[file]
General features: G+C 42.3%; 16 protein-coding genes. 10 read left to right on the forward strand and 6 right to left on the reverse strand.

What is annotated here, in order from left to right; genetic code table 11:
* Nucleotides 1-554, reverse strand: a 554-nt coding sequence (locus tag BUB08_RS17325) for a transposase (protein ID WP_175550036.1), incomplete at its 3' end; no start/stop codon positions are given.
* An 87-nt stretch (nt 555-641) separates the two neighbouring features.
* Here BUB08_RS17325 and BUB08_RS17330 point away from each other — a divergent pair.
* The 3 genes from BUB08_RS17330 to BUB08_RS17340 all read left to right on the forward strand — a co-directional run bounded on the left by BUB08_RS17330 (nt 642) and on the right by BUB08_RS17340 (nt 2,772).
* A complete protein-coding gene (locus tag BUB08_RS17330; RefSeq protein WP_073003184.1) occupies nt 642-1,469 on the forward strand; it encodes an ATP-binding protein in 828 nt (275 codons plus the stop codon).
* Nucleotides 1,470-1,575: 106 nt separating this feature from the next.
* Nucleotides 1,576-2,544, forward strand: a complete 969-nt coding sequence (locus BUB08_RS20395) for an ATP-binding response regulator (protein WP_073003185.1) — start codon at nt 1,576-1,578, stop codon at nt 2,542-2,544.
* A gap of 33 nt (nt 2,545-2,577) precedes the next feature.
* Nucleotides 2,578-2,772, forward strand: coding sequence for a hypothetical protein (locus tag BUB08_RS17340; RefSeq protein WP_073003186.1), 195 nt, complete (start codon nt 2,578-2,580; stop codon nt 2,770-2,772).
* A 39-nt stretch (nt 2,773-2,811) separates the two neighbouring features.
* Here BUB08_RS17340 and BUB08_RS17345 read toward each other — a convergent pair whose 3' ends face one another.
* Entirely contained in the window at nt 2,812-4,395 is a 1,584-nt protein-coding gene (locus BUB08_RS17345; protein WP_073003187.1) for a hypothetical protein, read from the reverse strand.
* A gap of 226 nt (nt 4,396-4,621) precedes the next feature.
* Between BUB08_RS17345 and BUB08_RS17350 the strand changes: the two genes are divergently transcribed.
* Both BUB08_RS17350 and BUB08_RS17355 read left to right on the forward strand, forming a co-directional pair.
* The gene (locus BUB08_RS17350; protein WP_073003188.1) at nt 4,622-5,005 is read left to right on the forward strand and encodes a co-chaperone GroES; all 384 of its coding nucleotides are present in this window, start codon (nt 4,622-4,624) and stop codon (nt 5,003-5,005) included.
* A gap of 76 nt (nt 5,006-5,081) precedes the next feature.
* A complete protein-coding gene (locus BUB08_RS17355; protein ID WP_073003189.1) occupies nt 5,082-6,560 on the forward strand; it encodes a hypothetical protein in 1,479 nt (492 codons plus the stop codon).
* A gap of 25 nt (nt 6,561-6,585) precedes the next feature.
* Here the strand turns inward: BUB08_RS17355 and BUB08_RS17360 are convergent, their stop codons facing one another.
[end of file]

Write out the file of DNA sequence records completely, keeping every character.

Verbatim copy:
General features: G+C 42.3%; 16 protein-coding genes. 10 read left to right on the forward strand and 6 right to left on the reverse strand.

What is annotated here, in order from left to right; genetic code table 11:
* Nucleotides 1-554, reverse strand: a 554-nt coding sequence (locus tag BUB08_RS17325) for a transposase (protein ID WP_175550036.1), incomplete at its 3' end; no start/stop codon positions are given.
* An 87-nt stretch (nt 555-641) separates the two neighbouring features.
* Here BUB08_RS17325 and BUB08_RS17330 point away from each other — a divergent pair.
* The 3 genes from BUB08_RS17330 to BUB08_RS17340 all read left to right on the forward strand — a co-directional run bounded on the left by BUB08_RS17330 (nt 642) and on the right by BUB08_RS17340 (nt 2,772).
* A complete protein-coding gene (locus tag BUB08_RS17330; RefSeq protein WP_073003184.1) occupies nt 642-1,469 on the forward strand; it encodes an ATP-binding protein in 828 nt (275 codons plus the stop codon).
* Nucleotides 1,470-1,575: 106 nt separating this feature from the next.
* Nucleotides 1,576-2,544, forward strand: a complete 969-nt coding sequence (locus BUB08_RS20395) for an ATP-binding response regulator (protein WP_073003185.1) — start codon at nt 1,576-1,578, stop codon at nt 2,542-2,544.
* A gap of 33 nt (nt 2,545-2,577) precedes the next feature.
* Nucleotides 2,578-2,772, forward strand: coding sequence for a hypothetical protein (locus tag BUB08_RS17340; RefSeq protein WP_073003186.1), 195 nt, complete (start codon nt 2,578-2,580; stop codon nt 2,770-2,772).
* A 39-nt stretch (nt 2,773-2,811) separates the two neighbouring features.
* Here BUB08_RS17340 and BUB08_RS17345 read toward each other — a convergent pair whose 3' ends face one another.
* Entirely contained in the window at nt 2,812-4,395 is a 1,584-nt protein-coding gene (locus BUB08_RS17345; protein WP_073003187.1) for a hypothetical protein, read from the reverse strand.
* A gap of 226 nt (nt 4,396-4,621) precedes the next feature.
* Between BUB08_RS17345 and BUB08_RS17350 the strand changes: the two genes are divergently transcribed.
* Both BUB08_RS17350 and BUB08_RS17355 read left to right on the forward strand, forming a co-directional pair.
* The gene (locus BUB08_RS17350; protein WP_073003188.1) at nt 4,622-5,005 is read left to right on the forward strand and encodes a co-chaperone GroES; all 384 of its coding nucleotides are present in this window, start codon (nt 4,622-4,624) and stop codon (nt 5,003-5,005) included.
* A gap of 76 nt (nt 5,006-5,081) precedes the next feature.
* A complete protein-coding gene (locus BUB08_RS17355; protein ID WP_073003189.1) occupies nt 5,082-6,560 on the forward strand; it encodes a hypothetical protein in 1,479 nt (492 codons plus the stop codon).
* A gap of 25 nt (nt 6,561-6,585) precedes the next feature.
* Here the strand turns inward: BUB08_RS17355 and BUB08_RS17360 are convergent, their stop codons facing one another.